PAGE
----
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So, Oklahoma caviar is a thing…

1:23 PM EDT on July 15, 2013

oklahoma caviar

Move over natural gas!

Oklahoma has a new pure, clean and abundant natural resource ready to take the world by storm. It's called Paddlefish caviar, and it can be found in murky river or lake water near you.

Via Darren Rovel with ABC News:

Caviar, preferred by society’s upper crust, is now being sourced from the most unlikely of places — Oklahoma.

The most famous caviar comes from Russia, where the Beluga sturgeon live in the Caspian Sea; however, a significant decrease in the number of fish has led to fishing restrictions.

Enter the landlocked state of Oklahoma, where the American paddlefish and its copycat eggs reside in rivers and lakes.

“We’ve had buyers from Europe, Japan, all over,” said Brent Gordon, who works for the state and supervises the Oklahoma Department of Wildlife Paddlefish Research Center. “They’re the first to tell us that the quality of our eggs and the quality of our operation is second to none.”

Cool, so how do you cash in on this lucrative new trade? Well, you don't.

He issues fishing permits to anyone interested in snagging a paddlefish.  The free permit includes a service — the state picks up the fish, cleans and filets it and then gives it back. The catch: The wildlife department takes biological samples from the fish for research, and sells whatever caviar it finds....

Gordon said the demand was so high, and the fish so plentiful, that his facility had processed 15,000 pounds of caviar in a monthlong stretch.

Seventy percent of the caviar has already been sold to wholesalers in Japan to the tune of $135 a pound — adding up to $1.4 million.

Wow. That's a good chunk of change and the Wildlife Department gets to control it. I wonder how they spend the money. According to a copycat article on NewsOK.com, the state made $1.5-million on caviar in 2012. Here is how the expenses broke down:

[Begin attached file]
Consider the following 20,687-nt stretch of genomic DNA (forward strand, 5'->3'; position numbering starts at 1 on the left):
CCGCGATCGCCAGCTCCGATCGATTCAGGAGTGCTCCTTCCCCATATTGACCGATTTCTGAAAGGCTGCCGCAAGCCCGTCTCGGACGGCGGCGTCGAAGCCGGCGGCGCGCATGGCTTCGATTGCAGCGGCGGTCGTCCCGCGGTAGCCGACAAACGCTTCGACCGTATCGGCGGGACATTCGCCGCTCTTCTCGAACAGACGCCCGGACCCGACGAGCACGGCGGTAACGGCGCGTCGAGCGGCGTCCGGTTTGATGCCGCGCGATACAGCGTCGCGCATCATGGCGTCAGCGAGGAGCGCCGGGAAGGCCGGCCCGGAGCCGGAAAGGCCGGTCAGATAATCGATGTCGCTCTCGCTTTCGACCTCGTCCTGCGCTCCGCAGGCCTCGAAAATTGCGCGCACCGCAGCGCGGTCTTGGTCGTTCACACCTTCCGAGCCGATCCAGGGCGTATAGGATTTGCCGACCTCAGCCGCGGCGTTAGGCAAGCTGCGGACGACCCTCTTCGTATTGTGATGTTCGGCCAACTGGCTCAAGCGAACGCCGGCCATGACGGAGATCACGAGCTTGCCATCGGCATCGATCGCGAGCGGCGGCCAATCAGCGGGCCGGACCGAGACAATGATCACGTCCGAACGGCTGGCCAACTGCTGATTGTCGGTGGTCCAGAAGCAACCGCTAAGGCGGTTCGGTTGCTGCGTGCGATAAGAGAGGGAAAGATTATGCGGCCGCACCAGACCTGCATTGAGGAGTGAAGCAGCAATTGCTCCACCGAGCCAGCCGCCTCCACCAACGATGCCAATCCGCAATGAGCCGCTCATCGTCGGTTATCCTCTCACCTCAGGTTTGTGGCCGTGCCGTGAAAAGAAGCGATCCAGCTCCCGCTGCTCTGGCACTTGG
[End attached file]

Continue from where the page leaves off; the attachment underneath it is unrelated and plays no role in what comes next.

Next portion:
From those Oklahoma caviar sales, $400,000 is spent on running the center, $300,000 is spent on research and $500,000 on law enforcement, he said. The agency has made several arrests in connection with black-market caviar.

Let's see. $400,000 + $300,000 + $500,000 = $1,200,000. When you subtract that from the $1,500,000 million in sales, you've only have $300,000 that's unaccounted for. That's pretty efficient for a government agency! Way to go Wildlife Department!

Anyway, the obvious follow-up question to all this is why are we just now hearing about paddlefish caviar? The thriving Oklahoma caviar trade has been covered by OETA in the past, but that doesn't really count. Maybe Darren Rovel heard that LeBron James likes caviar and he wanted to try and get on the King's good side. I don't know.

Also, why are we not harvesting more of the stuff? Maybe we use caviar sales to make up for all the education funding the lottery was supposed to provide. I guess the answer to that is we don't want the fish to go extinct. I don't really understand that logic. If we're going to use up all of our fossil fuels and destroy the earth, we might as well eat fancy food while we can. Plus, paddlefish are bottom feeders that have been around for millions and millions of years. Their time has come. Let evolution take its course.

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